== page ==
There is not a white nature, black nature, Asian nature, or Hispanic nature. There is a human nature. Any notions to the contrary only reinforce the sort of racialized ideas we are trying to overcome. When we start with black or white instead of the image of God, we shut each other out of our shared humanity, conducting ourselves as if we can hardly speak to one another, learn from one another, or love one another across the racial divide. When you meet someone of a different race, you should look at that man or woman as someone more like you than different—someone who, deep down, has the same sorts of fears, sins, needs, and aspirations. We ought to think, This is my neighbor with an immortal soul. And though he may have experiences, for better or worse, that I have not had, I am face to face with someone who has been made in the same image as I.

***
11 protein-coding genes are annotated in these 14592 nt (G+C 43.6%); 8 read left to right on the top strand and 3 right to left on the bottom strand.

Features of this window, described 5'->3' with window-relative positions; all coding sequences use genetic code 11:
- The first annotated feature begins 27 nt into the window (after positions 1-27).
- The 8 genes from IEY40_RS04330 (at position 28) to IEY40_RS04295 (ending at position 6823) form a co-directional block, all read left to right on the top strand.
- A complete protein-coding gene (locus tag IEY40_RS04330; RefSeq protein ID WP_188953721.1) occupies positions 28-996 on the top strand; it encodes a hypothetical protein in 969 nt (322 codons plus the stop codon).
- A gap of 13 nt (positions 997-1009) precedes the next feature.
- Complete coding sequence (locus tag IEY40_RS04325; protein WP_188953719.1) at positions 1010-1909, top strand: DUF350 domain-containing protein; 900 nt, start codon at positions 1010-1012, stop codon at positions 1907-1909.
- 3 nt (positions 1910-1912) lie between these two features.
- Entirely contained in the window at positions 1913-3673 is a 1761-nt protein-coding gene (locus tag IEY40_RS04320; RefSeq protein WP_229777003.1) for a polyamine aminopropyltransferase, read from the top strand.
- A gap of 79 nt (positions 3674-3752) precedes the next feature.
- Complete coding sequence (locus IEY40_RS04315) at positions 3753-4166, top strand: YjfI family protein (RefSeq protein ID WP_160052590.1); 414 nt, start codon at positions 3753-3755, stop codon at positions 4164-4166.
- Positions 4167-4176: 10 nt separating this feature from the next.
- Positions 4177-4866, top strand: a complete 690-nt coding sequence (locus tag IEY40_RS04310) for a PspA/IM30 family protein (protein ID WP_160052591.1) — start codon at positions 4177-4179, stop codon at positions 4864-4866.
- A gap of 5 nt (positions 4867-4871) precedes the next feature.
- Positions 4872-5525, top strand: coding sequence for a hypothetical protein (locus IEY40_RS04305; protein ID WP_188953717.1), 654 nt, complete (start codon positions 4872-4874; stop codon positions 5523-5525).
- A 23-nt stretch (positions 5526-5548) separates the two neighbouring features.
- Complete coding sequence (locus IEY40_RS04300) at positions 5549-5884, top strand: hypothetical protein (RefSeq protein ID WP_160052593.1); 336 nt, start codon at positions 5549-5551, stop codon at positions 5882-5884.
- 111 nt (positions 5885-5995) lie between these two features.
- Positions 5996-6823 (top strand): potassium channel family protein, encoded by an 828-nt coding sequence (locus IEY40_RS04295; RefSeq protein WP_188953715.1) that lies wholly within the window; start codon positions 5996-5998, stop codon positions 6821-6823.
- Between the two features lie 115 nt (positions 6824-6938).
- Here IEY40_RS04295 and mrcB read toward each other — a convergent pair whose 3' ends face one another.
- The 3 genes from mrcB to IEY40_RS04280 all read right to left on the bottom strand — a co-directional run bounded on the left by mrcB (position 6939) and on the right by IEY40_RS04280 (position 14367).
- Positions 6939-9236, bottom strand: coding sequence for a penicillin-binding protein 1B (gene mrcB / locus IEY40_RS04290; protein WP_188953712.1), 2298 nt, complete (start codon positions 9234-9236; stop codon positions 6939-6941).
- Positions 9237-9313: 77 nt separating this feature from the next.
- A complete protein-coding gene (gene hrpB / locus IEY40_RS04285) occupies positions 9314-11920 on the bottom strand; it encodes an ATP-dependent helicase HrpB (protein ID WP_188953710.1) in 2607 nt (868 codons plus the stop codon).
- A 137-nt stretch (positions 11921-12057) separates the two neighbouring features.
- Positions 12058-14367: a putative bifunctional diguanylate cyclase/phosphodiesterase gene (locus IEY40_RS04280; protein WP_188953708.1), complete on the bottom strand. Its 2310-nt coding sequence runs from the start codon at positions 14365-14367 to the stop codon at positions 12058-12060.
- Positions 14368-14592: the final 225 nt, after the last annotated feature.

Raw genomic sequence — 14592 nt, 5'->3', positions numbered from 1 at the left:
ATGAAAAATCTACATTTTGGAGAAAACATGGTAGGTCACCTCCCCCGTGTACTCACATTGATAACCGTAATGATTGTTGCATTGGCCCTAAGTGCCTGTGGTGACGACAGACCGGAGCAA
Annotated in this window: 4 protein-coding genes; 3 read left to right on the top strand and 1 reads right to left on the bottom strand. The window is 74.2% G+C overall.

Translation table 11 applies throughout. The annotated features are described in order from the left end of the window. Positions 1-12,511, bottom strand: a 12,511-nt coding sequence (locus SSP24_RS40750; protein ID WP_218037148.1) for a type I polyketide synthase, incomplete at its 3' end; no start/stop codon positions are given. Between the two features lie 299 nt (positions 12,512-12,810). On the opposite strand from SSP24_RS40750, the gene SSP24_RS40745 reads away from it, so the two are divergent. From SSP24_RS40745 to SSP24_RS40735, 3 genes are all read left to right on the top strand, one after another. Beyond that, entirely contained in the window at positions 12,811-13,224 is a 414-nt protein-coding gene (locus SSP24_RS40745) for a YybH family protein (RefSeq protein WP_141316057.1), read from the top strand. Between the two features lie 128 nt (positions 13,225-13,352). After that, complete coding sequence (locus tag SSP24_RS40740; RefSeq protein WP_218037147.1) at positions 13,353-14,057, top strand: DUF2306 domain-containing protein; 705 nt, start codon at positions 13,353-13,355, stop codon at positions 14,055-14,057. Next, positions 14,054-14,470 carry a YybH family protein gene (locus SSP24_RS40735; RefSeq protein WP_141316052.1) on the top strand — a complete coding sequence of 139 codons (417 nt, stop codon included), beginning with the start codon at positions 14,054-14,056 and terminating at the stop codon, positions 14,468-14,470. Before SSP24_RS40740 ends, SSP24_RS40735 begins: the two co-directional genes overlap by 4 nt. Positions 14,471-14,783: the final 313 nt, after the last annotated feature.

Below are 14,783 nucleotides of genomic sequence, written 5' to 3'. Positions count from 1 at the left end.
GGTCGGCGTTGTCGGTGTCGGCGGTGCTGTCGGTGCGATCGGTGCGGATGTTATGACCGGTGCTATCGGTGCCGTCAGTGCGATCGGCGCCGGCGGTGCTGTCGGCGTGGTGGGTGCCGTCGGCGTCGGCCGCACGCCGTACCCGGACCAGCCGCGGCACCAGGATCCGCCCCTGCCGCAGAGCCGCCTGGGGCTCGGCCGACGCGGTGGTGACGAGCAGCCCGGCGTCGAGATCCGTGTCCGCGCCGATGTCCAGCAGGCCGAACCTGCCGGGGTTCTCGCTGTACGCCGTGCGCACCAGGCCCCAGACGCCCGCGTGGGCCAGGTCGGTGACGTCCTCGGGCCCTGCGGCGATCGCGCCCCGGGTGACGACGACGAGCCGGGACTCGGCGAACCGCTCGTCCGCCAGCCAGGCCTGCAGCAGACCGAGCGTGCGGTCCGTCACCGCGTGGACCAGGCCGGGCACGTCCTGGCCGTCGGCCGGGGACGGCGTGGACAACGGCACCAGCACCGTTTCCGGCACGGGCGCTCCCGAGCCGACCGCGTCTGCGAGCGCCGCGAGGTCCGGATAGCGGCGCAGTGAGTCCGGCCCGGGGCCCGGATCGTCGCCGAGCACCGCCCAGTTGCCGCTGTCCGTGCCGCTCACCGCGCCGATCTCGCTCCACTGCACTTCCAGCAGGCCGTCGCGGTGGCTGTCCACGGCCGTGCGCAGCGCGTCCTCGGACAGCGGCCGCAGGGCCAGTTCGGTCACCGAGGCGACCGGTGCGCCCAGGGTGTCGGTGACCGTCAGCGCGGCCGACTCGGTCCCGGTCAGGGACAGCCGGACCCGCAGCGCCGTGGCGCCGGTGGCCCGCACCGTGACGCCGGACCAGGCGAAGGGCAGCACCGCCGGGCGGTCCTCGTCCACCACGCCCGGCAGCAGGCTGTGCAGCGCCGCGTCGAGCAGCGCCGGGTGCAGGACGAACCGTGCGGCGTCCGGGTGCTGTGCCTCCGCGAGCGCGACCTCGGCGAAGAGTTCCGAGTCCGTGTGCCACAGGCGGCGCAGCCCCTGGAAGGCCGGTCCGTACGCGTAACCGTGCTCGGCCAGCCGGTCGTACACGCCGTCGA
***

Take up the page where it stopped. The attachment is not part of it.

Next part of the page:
Fourth, as image bearers, we are free moral agents, responsible before God for our choices. By “free” I don’t mean to deny that the unregenerate will is bound to sin. I’m talking about the freedom we have as human beings to operate as our will desires. As I’ve said before, if the intellect has the power of choice (freedom from physical necessity) and the will can be exercised without external compulsion (freedom from the necessity of coaction) then our sins can be called voluntary and we can be held responsible for them.

This means that while we want to try to understand why people make sinful choices (see below), we ultimately do not want to excuse those choices. This is true whether that environment is the Antebellum South, an Ivy League university, rural Appalachia, or an urban ghetto. No matter the cultural norms or social expectations, the lawless rioter is not excused in his sin, nor is the Jim Crow-era racist justified in his sin. We are always shaped by our history and our environment, but we are never mere products of them. To suggest otherwise is to deny who we are as moral beings made in the image of God.